dumbledore

 

How much do characters matter to you, when you read a story? Can you go on with reading a book if you can’t relate, feel or connect in any way with the characters in a book?

What is one book -okay, more than one, choosing one book is HARD- that astonished you for its incredible characters? Let me know in comments!

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Book blogger, travel blogger, writer. ๐Ÿ“š |๐ŸŒ | ๐Ÿ’ž Writing & Communications Graduate. French. Living on love, wanderlust and ya books.

101 thoughts on “Why do characters matter so much ?

  1. I think characters matter so much because we as readers see ourselves in them. We think of events in the book and whatever the characters do, we think objectively of what we’d do in the same situation. For me, characterization is the most important aspect of the book. I don’t mind a slow plot as long as the characters are taken care of – and I don’t just need good characters, but also good characterization – the development and portrayal of the characters. For me, what ruins a book is poorly sketched characters.

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    1. Thank you so, so much for sharing your thoughts about this! I agree with you, I really love my characters in a book, and when I fall in love with them, well…it’s the best feeling โค

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  2. I feel like characters are such an important part of a book. Sometimes I can overlook bad or unrelatable characters if I’m reading fantasy because there’s other aspects to focus on. For example; I read caraval and really loved the world and the plot but didn’t care for the characters at all. While I didn’t end up LOVING the book, I still really enjoyed it. I guess it just depends on the genre for me. I definitely couldn’t read a contemporary with awful characters because I would be so bored…

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    1. Thank you so much, Kirsty! ๐Ÿ™‚ I agree with you, sometimes I can be okay with characters I am not too fond of if I love the world-building and everything else going on in the book. Also, I am SO happy to hear you liked Caraval’s world and plot – I need to read this book soon ๐Ÿ™‚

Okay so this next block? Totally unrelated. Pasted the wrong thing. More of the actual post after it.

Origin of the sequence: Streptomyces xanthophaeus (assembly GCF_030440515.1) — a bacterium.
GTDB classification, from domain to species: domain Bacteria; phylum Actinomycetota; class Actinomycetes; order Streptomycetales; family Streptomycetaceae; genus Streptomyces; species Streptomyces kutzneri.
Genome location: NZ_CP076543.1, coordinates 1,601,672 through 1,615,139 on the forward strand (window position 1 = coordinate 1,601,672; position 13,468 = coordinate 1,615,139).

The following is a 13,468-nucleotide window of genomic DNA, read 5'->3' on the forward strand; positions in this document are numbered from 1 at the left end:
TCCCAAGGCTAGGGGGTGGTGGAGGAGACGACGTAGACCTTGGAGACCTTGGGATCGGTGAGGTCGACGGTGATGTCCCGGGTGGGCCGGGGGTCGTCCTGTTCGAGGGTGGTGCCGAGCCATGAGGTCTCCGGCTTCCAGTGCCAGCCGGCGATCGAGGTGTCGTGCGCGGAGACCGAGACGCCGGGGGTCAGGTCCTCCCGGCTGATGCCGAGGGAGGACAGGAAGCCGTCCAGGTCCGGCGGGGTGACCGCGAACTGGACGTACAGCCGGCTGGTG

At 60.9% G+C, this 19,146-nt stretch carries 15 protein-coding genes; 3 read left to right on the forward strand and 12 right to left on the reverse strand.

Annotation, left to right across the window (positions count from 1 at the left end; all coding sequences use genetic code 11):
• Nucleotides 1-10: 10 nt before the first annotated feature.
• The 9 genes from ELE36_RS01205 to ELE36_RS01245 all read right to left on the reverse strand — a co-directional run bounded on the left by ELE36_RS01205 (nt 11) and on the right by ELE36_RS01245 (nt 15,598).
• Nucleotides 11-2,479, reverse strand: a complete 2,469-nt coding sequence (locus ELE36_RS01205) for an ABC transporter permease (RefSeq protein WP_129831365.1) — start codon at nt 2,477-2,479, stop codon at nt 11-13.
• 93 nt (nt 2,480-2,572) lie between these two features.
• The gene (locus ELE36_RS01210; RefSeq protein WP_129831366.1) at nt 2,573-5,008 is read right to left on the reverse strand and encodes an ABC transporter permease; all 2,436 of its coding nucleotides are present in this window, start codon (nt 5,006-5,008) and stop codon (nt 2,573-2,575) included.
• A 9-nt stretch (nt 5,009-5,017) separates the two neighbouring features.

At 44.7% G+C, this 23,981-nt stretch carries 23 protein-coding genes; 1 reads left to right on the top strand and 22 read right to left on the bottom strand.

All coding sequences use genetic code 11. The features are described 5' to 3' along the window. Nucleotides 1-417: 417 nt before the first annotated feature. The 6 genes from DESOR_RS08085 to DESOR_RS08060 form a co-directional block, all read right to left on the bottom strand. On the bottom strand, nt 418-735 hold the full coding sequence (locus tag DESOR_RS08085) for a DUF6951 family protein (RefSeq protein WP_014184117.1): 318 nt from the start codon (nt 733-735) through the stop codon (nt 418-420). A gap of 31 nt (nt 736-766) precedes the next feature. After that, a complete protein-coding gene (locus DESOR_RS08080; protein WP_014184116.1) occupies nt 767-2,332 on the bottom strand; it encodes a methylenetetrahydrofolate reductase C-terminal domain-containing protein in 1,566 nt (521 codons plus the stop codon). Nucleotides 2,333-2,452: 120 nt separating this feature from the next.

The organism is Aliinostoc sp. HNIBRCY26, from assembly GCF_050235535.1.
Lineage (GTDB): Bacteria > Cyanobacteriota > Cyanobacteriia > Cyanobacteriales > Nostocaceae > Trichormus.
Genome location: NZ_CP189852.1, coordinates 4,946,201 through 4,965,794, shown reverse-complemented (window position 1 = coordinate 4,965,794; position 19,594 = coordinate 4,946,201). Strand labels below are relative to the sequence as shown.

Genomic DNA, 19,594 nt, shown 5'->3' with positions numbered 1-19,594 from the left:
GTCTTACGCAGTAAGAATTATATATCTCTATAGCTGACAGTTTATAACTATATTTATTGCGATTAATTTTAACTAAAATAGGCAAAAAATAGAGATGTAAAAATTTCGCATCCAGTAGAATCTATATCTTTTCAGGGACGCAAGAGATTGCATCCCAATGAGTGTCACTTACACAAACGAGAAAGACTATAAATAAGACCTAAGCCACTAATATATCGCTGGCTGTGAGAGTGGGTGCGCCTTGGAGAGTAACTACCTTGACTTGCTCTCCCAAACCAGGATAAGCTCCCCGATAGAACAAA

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  3. I TOTALLY agree. Characters are a HUGE part of reading, and I think it is the most important part of a book. We could have a plot, yes, but why would we care about the whole story if we didn’t care about the characters who experienced it? And omg YES. Connection is a huge part if the story. Connection is his you get the reader to care about what’s happening to the character, and make them read on.

    Hmm, a book that has characters with incredible characters… That would have to be Six of Crows by Leigh Bardugo. Her characters are so beautiful and complex and I just love love LOVE them.

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    1. THANK YOU so much lovely, you’re so sweet โค โค And, erm…I really, really need to read Six of Crows then if the characters are this awesome, haha. I can't even remember when I first heard about it, I am so late on this hype train haha. Thank you so much! โค

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  4. Of course characters matter, because they are human (or feel human emotions) and so are we. If a character is “real enough to hug” then that is the sign of a good character. Of course, their story matters too, but ultimately, in a good book, no matter the story, if the character is well written and you can connect to them, the author has done a good job. I loved the characters of The Serpent King and The Engelfors trilogy (which was translated from swedish actually)

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    1. I love your “real enough to hug”description, that’s exactly it โค I really loved the characters in The Serpent King just as well! I haven't heard about The Engelfors, but…Now I want to know what it's about ๐Ÿ˜€

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  5. Hm, it always depends, to be honest. I’ve noticed over the years that someone could say a character is super annoying, and I didn’t find them annoying at all. I love three-dimensional characters, but I don’t really care about them too much. There are some books where the characters are my babies (like The Raven Cycle, any SJM book, Cassandra Clare books, Rick Riordan books), but I’ve never been so bothered by a character I rate a book lower. I guess it’s just something that takes a backseat for me. ๐Ÿ˜‚